We are in the midst of commencement season, and of course, every grad has a story. I attended Hunter College graduation in New York City this week — you may have seen that Hillary Clinton was the guest speaker — and Hunter President Jennifer Raab highlighted some stories that were so extraordinary they had the audience roaring with joy.
I’d like to share a few over the coming weeks. More than any cookie-cutter commencement remarks, they show what it really means to follow your dreams, and they provide a snapshot of America’s amazing urban public college students: what they have faced and what they can achieve.
For instance, Libby Pollack.
Libby grew up in an ultra-Orthodox Hasidic Jewish home in Brooklyn. There was nothing wrong with her, except one thing: She was burning with curiosity, and in her extremely strict community, young people were not supposed to do anything other than dress modestly, read the holy books and marry one of their own.
But Libby wanted more. She wanted to talk to people outside her circle and read books that weren’t about Jewish topics. She wanted to go to the movies, listen to pop songs and learn science, American history and maybe even a language besides the Yiddish she spoke at home and the smattering of English she learned at her Jewish school. She wanted to be part of the big wide world. Or at least watch a cartoon or two.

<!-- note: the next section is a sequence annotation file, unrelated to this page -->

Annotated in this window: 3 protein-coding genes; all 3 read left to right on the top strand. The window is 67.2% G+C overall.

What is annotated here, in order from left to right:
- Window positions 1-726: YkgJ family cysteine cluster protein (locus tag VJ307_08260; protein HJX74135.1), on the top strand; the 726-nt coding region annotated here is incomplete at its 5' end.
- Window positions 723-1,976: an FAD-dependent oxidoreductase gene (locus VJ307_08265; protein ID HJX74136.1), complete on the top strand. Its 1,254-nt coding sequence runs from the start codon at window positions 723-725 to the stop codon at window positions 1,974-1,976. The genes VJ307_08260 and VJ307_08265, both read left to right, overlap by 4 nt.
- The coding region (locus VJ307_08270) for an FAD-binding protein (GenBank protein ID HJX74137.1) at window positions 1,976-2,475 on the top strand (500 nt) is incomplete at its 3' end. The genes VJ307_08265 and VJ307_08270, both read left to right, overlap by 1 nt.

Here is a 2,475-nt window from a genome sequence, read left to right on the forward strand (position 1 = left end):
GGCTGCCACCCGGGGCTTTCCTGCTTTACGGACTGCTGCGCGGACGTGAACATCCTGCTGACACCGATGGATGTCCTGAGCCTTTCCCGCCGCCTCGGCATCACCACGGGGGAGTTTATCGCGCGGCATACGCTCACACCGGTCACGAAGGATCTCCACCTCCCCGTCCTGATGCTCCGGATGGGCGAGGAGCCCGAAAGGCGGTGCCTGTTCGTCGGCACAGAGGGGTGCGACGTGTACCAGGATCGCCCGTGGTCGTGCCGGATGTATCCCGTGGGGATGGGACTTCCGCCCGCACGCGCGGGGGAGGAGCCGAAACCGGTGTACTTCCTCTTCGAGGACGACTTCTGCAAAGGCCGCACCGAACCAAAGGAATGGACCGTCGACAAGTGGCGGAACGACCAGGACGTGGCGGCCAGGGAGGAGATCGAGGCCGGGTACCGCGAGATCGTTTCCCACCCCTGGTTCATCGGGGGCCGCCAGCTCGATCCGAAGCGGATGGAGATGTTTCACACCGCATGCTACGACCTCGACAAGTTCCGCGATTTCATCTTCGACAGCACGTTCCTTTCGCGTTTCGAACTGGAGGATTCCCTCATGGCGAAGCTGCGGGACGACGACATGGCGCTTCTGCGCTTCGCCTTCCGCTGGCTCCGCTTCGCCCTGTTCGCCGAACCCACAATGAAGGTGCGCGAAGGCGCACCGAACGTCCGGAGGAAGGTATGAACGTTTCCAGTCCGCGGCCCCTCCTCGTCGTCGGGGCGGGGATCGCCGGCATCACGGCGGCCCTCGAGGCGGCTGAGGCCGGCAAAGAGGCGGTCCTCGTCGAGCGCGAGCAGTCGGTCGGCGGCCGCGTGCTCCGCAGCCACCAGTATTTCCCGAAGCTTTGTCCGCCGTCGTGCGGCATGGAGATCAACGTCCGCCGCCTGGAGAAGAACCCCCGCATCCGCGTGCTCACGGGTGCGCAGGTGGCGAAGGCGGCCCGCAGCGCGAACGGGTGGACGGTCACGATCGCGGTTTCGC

But all that was forbidden. So Libby started to sneak off to the public library — a place of sin, according to her sect. At home, she would stare across the street into the apartments of nonreligious neighbors who had the TV on and long to hear what it was saying. Gradually, Libby grew desperate. To live the life she longed for, she had to leave the only one she knew and leap into the secular world.
The landing wasn’t smooth. With her limited education, Libby found low-paying jobs, like seasonal factory work and night shifts in group homes for adults with mental disabilities. At times, she was homeless and hungry.
But at last, she found her way to Footsteps, a unique organization founded by Malkie Schwartz, a young New Yorker who’d also grown up ultra-orthodox and escaped to the secular world. Now, Footsteps helps other young people do the same thing. It helped Libby find her way to community college and then to Hunter, which was like a smorgasbord to a starving person.
She took classes in everything from Russian literature to the African language Twi. She traveled to Europe, South America and Africa. She joined the Greek club. She started a YouTube channel. She even took jazz vocal classes — a girl who’d once been forbidden to sing where men could hear her.
She had to make up for lost time. And she did.
On Wednesday, Libby graduated at age 30 with a degree in psychology. She plans to get a Ph.D. But first, this young woman, who had never taken a class in almost anything other than Judaism until well into her 20s, will spend a year in Latin America teaching English, the language she’d snuck off to read in the Brooklyn library a lifetime ago.